Have you ever been to an awards ceremony or conference where plaudits have been given to companies for their sustainability achievements? Have you ever noticed that those companies winning projects have sometimes not considered people, or that some might have been hurt or worse as part of those projects? We have, and it always makes us think.
What is Sustainability?
Sustainability is something that impacts us on a local and global scale, but what exactly does it mean? The Oxford English Dictionary defines sustainability as:
“The avoidance of the depletion of natural resources in order to maintain an ecological balance.”
We can understand why this leads people to think sustainability is all about environmental and ecological factors, but one of the biggest natural resources is often forgotten about; people.
Hundred Acre’s founder and director, Bridget Gilmour, shares her frustration. “Companies and organisation across the globe seem to forget we, as people, are an essential resource. I’m not comfortable hearing of businesses that win awards for sustainable projects when employees have died as a direct result of the work. There’s something not quite right with it and that shouldn’t be acceptable.”
Remembering the Dead
Over the last month, there have been a few anniversaries of major occupational safety disasters that have occurred over time. Here at Hundred Acre we remember those who tragically lost their lives as we consider the relationship between sustainability and employees.
Triangle Shirtwaist Factory Fire, New York – 25th March 1911
The Triangle Shirtwaist Factory Fire was the deadliest industrial disaster in New York’s history. 146 people died as the fire took hold of the building, because doors were locked to prevent theft. The incident was a watershed moment in America, and led to significant changes in occupational safety and health laws to prevent similar disasters.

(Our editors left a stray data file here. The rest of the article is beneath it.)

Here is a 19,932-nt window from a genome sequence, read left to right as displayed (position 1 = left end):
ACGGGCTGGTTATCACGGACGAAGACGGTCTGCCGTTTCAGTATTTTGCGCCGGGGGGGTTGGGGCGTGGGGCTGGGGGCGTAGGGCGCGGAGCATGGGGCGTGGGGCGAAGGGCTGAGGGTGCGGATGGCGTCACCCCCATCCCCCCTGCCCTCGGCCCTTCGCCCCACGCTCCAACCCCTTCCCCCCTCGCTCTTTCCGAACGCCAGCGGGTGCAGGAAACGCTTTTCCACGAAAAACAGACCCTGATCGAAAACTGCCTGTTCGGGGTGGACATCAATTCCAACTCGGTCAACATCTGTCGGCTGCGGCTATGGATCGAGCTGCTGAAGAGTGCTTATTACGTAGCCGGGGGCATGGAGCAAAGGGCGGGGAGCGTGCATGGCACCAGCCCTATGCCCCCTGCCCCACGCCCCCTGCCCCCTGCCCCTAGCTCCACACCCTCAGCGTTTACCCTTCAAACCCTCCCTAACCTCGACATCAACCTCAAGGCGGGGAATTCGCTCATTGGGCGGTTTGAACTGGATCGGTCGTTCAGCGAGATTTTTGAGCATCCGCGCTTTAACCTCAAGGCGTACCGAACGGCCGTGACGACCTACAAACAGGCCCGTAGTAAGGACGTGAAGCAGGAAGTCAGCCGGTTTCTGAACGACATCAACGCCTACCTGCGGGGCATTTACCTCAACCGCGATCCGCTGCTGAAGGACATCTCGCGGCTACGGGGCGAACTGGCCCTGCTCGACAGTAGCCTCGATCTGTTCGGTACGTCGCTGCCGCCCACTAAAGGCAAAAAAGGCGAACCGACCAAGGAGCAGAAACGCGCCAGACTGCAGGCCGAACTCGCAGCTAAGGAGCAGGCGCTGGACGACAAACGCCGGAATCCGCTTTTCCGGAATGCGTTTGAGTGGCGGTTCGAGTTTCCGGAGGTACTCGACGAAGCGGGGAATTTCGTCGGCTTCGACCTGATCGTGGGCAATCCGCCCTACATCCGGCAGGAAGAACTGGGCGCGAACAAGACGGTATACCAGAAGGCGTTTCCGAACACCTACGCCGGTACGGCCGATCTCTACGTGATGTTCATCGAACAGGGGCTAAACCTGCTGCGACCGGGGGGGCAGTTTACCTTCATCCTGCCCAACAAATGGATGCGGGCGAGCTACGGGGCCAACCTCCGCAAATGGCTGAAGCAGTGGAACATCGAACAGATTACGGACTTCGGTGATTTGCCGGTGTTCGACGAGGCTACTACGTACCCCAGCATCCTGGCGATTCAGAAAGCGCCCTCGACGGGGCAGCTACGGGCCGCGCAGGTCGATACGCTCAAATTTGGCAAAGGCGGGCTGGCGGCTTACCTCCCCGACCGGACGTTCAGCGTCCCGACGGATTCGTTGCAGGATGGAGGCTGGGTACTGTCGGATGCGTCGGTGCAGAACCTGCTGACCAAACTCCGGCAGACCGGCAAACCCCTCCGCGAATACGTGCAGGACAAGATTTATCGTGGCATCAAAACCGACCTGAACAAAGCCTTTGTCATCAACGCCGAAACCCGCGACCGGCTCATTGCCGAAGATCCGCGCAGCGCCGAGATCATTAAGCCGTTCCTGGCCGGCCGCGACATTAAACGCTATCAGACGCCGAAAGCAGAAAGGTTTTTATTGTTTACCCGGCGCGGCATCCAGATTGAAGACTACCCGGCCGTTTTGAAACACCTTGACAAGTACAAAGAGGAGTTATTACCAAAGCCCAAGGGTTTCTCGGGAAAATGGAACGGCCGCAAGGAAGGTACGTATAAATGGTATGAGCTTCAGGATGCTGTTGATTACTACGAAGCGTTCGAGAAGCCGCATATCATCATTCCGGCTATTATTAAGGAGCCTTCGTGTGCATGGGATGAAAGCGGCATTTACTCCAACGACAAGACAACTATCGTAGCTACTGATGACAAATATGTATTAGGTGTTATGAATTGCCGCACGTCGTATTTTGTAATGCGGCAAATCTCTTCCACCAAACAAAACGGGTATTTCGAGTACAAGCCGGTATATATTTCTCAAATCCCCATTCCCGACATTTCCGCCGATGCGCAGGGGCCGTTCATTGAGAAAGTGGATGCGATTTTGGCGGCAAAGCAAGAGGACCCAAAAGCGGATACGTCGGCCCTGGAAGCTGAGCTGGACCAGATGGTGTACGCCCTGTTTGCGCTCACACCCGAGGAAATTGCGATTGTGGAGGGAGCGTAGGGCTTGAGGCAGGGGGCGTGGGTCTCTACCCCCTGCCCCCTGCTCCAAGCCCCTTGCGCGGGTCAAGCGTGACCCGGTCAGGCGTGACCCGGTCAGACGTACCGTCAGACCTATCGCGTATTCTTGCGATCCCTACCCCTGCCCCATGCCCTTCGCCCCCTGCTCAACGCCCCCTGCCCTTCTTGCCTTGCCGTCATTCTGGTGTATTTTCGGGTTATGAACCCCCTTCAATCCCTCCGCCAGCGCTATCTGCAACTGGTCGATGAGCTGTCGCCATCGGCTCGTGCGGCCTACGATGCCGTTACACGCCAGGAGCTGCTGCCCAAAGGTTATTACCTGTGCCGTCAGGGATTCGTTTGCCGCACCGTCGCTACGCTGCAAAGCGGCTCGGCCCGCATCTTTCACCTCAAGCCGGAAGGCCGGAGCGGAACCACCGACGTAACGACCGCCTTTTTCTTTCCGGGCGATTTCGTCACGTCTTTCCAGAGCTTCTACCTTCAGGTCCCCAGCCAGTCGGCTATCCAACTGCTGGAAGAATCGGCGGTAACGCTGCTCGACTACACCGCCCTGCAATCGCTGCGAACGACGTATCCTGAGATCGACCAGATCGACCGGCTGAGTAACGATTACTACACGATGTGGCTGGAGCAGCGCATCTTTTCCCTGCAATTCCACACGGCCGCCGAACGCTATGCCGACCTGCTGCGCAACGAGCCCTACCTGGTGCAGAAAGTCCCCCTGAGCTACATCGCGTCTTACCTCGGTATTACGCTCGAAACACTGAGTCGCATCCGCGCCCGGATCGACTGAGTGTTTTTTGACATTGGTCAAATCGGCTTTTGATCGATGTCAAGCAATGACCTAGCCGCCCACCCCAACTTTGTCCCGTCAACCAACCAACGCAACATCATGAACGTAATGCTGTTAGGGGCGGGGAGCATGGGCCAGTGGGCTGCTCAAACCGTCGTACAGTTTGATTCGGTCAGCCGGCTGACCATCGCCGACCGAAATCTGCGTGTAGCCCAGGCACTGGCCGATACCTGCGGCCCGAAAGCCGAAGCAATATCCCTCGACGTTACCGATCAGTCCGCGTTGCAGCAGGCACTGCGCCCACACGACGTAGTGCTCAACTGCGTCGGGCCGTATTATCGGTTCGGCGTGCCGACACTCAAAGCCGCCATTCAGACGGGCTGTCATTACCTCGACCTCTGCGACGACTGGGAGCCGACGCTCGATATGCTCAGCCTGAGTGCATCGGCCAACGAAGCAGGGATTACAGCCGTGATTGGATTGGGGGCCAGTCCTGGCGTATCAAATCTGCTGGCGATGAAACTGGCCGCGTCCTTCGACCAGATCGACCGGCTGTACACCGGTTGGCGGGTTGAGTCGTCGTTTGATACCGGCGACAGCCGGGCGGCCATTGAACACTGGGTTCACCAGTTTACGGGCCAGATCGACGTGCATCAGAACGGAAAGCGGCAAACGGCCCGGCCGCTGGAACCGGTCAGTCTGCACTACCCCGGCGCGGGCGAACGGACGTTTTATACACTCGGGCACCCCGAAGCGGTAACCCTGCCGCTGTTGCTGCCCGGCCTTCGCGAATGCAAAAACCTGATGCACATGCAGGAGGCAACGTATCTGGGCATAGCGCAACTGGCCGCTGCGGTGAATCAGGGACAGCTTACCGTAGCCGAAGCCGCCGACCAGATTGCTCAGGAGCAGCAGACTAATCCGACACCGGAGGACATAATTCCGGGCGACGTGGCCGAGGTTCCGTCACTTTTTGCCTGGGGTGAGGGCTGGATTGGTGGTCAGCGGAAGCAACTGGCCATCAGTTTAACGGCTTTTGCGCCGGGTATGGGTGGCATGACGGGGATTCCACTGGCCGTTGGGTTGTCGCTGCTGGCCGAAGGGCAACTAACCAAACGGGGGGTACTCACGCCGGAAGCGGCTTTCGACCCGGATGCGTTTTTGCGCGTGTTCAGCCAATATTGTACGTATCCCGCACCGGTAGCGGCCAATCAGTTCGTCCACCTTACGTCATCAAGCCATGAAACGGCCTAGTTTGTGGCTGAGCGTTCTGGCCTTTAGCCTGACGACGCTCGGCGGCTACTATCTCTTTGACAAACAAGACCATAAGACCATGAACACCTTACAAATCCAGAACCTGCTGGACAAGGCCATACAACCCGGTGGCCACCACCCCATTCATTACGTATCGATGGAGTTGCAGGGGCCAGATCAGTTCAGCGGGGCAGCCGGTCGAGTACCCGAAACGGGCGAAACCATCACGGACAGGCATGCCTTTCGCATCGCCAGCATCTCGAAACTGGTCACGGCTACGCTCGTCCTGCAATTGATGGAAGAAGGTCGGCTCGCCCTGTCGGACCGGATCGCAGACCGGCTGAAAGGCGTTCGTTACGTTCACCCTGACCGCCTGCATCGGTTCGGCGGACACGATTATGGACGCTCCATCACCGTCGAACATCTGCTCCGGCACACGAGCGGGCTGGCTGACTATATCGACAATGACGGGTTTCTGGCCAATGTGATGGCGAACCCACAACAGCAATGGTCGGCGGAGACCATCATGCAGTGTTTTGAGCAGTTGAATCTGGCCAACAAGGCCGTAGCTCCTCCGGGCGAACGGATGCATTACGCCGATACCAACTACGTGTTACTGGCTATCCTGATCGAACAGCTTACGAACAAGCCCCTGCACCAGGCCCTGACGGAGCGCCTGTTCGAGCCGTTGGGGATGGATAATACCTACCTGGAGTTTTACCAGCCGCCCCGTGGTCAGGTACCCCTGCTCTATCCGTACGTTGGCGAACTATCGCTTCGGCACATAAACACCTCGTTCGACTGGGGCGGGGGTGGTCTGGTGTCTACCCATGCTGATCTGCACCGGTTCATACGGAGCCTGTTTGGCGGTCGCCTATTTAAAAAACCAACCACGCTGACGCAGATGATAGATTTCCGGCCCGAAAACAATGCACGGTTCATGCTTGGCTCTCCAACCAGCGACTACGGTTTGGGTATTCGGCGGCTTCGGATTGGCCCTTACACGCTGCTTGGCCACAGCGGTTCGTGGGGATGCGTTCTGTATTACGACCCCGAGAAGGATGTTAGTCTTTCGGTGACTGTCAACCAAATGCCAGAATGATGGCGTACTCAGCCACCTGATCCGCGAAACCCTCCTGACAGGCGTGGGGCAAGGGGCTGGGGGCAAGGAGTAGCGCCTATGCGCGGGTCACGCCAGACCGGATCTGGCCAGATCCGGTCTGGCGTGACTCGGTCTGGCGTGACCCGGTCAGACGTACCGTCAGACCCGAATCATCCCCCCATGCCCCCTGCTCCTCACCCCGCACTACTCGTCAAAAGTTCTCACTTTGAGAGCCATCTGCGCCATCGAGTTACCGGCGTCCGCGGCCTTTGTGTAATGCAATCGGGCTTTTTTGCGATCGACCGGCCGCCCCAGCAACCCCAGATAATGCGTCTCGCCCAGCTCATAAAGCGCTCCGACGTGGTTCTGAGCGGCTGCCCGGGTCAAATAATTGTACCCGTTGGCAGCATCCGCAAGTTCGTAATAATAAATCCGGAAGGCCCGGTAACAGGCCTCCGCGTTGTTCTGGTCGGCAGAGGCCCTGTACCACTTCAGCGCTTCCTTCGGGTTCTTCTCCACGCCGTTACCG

Factory Fire, Pakistan – 11th September 2012
Heartbreakingly, over a century after the Triangle Shirtwaist Factory fire, a similar incident took place in Pakistan. This fire killed nearly 300 workers, reportedly because the doors were locked and the windows were barred.
Rana Plaza Building Collapse, Bangladesh – 24th April 2013
While the two disasters mentioned above were catastrophic, nothing compares to the worst ever industrial incident where garment workers were crushed and maimed as the Rana Plaza building collapsed. 1129 workers died and a further 2500 were injured. This disaster led to some significant changes in the garment industry and procurement processes. This year again, this anniversary has not gone unnoticed by IOSH.
Fight for the Living
While we remember those who tragically lost their lives in all occupational safety and health incidents, we continue to fight for the living. No day is this more significant than today, International Workers’ Memorial Day, to take a few moments to reflect and to then think of taking action. Companies must put plans and procedures in place to stop these horrific events. We all deserve the right to go home in the same physical and mental state as we arrived to work in.
If you’d like to read more about OSH and sustainability, the CSHS (Center for Safety and Health Sustainability) is a great resource. We’d also recommend looking at a recent presentation from the former chair of CSHS and current president of ASSE, Tom Cecich, who asks if corporations are sustainable, why are so many workers dying?
We hope this has given you some food for thought and encouraged you to think of your people when you think of sustainability. If you’d like to find out more about how we can help your company avoid tragic incidents, please don’t hesitate to get in touch. You can contact us via our website or call us on +44 (0) 1933 201103. We are always happy to help.
Hundred Acre – Everyone’s Safe Place